However, it’s important to note that higher temperatures in Georgia don’t automatically mean an increase in hospital admissions due to snake bites.

More education is key

Co-author of the study and Emory University herpetologist, Lawrence Wilson, explains that the pivotal factor in mitigating these unfortunate encounters is education. By being aware of the favored habitats of snakes, such as areas with dense ground cover, people can take precautions.

“Snakes and people can live compatibly, even venomous snakes, as long as we respect and understand their habitats and needs,” says Wilson.

Still, the odds of human-snake encounters are on the rise. This unfortunate fact is fueled by the dual forces of climate change and urban expansion.

Wilson notes, “As human development in Georgia and especially the Atlanta area are expanding rapidly, human-snake encounters are going to continue to increase and already have.”

While the study’s specific findings pertain to Georgia, it underscores an urgent need for similar research in other regions with different climatic conditions and snake species, asserts Scovronick.

More about venomous snakes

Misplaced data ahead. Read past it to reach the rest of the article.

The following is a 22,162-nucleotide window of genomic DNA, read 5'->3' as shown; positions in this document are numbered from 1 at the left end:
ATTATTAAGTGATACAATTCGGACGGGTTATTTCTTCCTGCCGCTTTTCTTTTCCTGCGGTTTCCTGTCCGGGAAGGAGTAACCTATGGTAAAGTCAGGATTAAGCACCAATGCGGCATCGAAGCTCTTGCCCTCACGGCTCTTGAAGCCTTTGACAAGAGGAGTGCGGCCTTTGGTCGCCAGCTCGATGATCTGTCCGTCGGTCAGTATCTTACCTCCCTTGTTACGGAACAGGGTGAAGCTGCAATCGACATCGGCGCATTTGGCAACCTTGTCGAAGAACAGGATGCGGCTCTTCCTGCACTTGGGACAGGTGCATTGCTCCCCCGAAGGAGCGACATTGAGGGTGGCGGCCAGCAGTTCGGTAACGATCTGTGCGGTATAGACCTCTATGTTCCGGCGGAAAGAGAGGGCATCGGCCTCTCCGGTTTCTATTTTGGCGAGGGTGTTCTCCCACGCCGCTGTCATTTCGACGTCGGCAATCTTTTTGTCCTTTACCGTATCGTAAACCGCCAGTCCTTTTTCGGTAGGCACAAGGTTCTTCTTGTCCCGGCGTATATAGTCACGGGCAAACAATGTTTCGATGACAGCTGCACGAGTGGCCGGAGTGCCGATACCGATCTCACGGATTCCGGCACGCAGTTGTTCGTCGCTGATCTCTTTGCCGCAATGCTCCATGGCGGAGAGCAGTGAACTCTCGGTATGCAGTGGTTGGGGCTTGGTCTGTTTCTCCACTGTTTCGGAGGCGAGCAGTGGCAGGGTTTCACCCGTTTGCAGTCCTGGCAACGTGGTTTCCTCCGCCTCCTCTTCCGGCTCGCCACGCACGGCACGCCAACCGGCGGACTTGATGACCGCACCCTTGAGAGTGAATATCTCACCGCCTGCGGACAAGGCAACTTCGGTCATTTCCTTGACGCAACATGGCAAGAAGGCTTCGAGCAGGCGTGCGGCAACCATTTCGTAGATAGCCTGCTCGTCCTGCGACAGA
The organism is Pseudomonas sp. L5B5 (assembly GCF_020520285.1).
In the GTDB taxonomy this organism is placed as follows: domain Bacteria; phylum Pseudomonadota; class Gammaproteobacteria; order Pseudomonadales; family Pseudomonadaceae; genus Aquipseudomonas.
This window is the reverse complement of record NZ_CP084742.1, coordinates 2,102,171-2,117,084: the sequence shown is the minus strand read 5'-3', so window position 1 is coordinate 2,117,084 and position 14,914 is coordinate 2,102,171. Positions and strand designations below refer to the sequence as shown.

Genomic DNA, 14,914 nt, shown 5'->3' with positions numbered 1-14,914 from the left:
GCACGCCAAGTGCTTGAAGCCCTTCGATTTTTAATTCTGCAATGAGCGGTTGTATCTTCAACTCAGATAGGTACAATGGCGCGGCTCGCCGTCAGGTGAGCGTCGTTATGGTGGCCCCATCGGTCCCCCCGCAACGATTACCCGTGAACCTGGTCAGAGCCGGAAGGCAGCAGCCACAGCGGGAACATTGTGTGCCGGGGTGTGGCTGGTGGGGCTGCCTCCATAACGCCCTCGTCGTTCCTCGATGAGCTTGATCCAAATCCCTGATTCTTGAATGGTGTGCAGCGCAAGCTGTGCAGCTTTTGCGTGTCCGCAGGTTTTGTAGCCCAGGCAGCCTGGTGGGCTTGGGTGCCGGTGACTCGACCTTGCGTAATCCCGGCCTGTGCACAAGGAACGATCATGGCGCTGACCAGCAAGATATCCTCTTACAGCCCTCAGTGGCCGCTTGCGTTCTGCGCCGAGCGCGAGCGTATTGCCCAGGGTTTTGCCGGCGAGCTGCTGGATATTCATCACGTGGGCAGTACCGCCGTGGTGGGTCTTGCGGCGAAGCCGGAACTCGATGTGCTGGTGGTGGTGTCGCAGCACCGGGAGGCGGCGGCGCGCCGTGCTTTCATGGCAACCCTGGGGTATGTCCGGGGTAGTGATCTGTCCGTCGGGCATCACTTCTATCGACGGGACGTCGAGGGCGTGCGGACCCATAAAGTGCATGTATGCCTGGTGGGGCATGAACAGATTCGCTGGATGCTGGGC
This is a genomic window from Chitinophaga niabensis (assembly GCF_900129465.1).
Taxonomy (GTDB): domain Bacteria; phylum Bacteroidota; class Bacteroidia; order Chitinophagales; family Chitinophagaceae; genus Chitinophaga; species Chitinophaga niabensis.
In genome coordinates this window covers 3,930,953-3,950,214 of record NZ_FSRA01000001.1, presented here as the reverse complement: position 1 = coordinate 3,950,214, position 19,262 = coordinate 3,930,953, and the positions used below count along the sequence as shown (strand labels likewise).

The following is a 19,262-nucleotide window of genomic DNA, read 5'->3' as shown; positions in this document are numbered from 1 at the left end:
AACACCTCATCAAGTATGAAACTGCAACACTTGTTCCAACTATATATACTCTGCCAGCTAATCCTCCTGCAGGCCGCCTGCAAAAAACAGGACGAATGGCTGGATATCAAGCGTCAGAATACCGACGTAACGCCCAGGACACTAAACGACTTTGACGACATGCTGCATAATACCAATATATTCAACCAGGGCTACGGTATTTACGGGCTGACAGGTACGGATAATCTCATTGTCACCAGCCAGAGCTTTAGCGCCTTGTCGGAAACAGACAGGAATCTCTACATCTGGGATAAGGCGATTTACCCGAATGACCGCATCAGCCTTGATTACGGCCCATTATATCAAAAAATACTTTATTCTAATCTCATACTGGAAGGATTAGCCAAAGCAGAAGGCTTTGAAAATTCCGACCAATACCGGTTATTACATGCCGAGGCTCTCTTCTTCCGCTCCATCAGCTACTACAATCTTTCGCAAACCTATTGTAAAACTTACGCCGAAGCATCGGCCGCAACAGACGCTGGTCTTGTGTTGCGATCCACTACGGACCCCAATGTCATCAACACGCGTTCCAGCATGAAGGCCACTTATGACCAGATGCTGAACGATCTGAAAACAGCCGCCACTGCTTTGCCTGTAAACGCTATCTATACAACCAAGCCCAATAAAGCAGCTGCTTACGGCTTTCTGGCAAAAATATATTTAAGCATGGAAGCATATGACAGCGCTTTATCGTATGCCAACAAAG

Venomous snakes inhabit environments worldwide. They belong to a few key families: Viperidae, Elapidae, Hydrophiidae, and Atractaspididae.

These snakes use venom to immobilize their prey. The venom is a mix of proteins and enzymes, varying by species. Some venoms are neurotoxic, affecting the nervous system and potentially causing paralysis. Other venoms are cytotoxic or hemotoxic, causing tissue damage or disrupting blood clotting.

How snakes use their venom

Venomous snakes deliver their venom through specialized fangs. Vipers have long, foldable fangs, while elapids have shorter, fixed fangs.

The impact of a snake’s bite depends on its species and size, the bite’s location and depth, and the amount of venom injected.

Venomous snake bites occur all around the world

These snakes live across the globe, but they most densely populate warm, tropical regions. Many sport vivid colors and patterns as a warning to predators.

Usually, venomous snakes only bite humans when threatened. Most bites occur when humans inadvertently step on a snake or come too close, or when humans try to handle or kill the snake. Globally, snake bites kill tens of thousands annually, and many more suffer injuries.

Behavior of venomous snakes

Venomous snakes display interesting behaviors. For example, female rattlesnakes care for their newborns, and king cobras, the world’s longest venomous snake, build nests for their eggs.

Scientists find medical potential in snake venom, with some components used in drugs treating high blood pressure, heart conditions, and diabetes.

The conservation status of venomous snakes varies by species and region. Some are common, while others are endangered due to habitat loss and persecution. Despite public fear and misunderstanding, venomous snakes play crucial roles in their ecosystems and need our respect and understanding.